Solar eclipse: NASA supports studies on the Sun and radiation – 04/04/2024 – Science

Solar eclipse: NASA supports studies on the Sun and radiation – 04/04/2024 – Science


Next Monday (8), a total solar eclipse will occur, the likes of which have not been seen in a long time. The phenomenon can be seen from points in Mexico, the United States and Canada and will make stars, planets and even a comet visible. NASA intends to take advantage of the opportunity to carry out scientific studies that would not be possible if it weren’t for the Moon completely blocking sunlight.

The space agency will fund five scientific projects, led by researchers from different academic institutions, that will study the Sun and its influence on Earth with a variety of instruments, including cameras on board high-altitude research planes and amateur radios. Two of the projects also encourage the participation of citizen scientists.

“Scientists have long used solar eclipses to make scientific discoveries,” said Kelly Korreck, program scientist at NASA Headquarters. “They helped us make the first detection of helium, gave us evidence for the theory of general relativity, and allowed us to better understand the Sun’s influence on Earth’s upper atmosphere.”

On August 21, 2017, more than 20 million people were able to observe the total solar eclipse that crossed the US from west to east. This year’s — which will appear in Mexico, cross 15 American states and disappear in Canada — will cover much more populous regions, which should increase the audience to more than 30 million, making it the most watched eclipse in history.

The phenomenon will occur in the early afternoon and observers in the center of the route will have 4min20s to 4min27s to enjoy it. The event should attract many national and international tourists.

These lucky people will also have the opportunity to observe another phenomenon, comet 12P/Pons-Brooks, which approaches the Sun every 71.3 years. It is being called the Devil’s Comet due to its tail split in two. According to scientists, this would be caused by an uneven release of gas and dust. Anyone using a telescope or binoculars will have a better view of the comet.

In addition to the spectacle in the sky, in the eclipse region you can also observe the decrease in temperature and the reaction of the animals, which generally remain quiet, confused by the darkness of the night.

See the scientific experiments that must be carried out on the day.

Eclipse chase with high-altitude planes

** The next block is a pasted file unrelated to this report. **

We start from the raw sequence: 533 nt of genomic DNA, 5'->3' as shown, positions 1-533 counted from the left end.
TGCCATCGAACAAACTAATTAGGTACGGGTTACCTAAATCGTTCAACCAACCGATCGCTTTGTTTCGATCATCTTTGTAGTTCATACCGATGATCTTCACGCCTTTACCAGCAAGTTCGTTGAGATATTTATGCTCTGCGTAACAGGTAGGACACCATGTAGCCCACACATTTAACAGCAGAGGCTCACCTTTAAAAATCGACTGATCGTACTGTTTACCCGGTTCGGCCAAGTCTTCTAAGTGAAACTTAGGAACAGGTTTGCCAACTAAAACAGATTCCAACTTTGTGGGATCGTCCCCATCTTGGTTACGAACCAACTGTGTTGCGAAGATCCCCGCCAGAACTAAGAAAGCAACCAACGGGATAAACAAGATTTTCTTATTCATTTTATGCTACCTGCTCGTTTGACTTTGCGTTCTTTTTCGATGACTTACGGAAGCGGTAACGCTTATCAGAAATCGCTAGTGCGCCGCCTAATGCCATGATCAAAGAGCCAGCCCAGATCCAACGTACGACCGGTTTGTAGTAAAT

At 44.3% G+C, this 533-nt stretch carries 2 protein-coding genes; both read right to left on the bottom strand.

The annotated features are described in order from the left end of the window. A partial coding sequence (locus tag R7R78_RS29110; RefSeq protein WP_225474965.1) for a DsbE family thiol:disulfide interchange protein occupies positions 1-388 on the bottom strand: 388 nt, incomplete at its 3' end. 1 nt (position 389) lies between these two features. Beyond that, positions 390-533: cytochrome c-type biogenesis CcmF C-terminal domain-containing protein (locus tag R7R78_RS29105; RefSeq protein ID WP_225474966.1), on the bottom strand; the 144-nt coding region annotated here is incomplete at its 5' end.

Using a NASA WB-57 high-altitude research plane, one project will capture images of the eclipse from an altitude of 50,000 feet (15,240 m) above the Earth’s surface.

The expectation is to see new details of the structures in the Sun’s middle and lower corona.

The observations, made with a camera that captures images in infrared and visible light at high resolution and high speed, can also help study a ring of dust around the Sun and search for asteroids that may orbit close to the sun.

Aerial images and spectroscopic observations of the corona

The WB-57s will also fly with cameras and spectrometers (which study the composition of light) to learn more about the temperature and chemical composition of the corona and coronal mass ejections, or large explosions of solar material.

The team hopes these observations will provide new insights into the structures in the corona and the sources of the constant stream of particles emitted by the Sun, the solar wind.

Tests with amateur radio operators

Nathaniel Frissell of the University of Scranton invited amateur radio operators to participate in what he called Solar Eclipse QSO Parties, where they will try to make as many radio contacts (QSOs in the language used by operators) as possible with other operators in different locations . Participants will record how strong their signals are and how far they go to observe how the ionosphere changes during eclipses.

According to NASA, in an upper region of our atmosphere, the Sun’s energy removes electrons from atoms, making the region electrically charged, or ionized. This region, the ionosphere, can help radio communications travel long distances, such as those between amateur radio operators around the world. However, when the Moon blocks the Sun during a solar eclipse, the ionosphere can change drastically, affecting these communications. And it is this change that will be analyzed.

Effects of solar radiation on the upper layers of the atmosphere

Other research will be carried out by Bharat Kunduri of Virginia Polytechnic and State University, who will use three SuperDarn radars to study the impact of solar radiation on the upper layers of the Earth’s atmosphere during the eclipse.

The Dual Auroral Radar Network, or SuperDarn, monitors space weather conditions in the upper layers of Earth’s atmosphere. So Kunduri’s team will compare the measurements with predictions from computer models to answer questions about how the ionosphere reacts to a solar eclipse.

Studying the Sun’s magnetic hot spots

A team made up of NASA’s Jet Propulsion Laboratory, educators at the Lewis Center for Educational Research in Southern California and participants in the center’s Solar Patrol citizen science program will use the 34-meter Goldstone Apple Valley Radio Telescope to measure subtle changes in radio emissions from active regions of the Sun during the eclipse.

The technique, first used during the May 2012 annular eclipses, revealed details that the telescope could not detect otherwise.

The focus is on the study of solar active regions — the magnetically complex regions that form over sunspots — as the Moon passes over them. The Moon’s gradual passage over the Sun blocks different parts of the active region at different times, allowing scientists to distinguish light signals coming from one part versus another.


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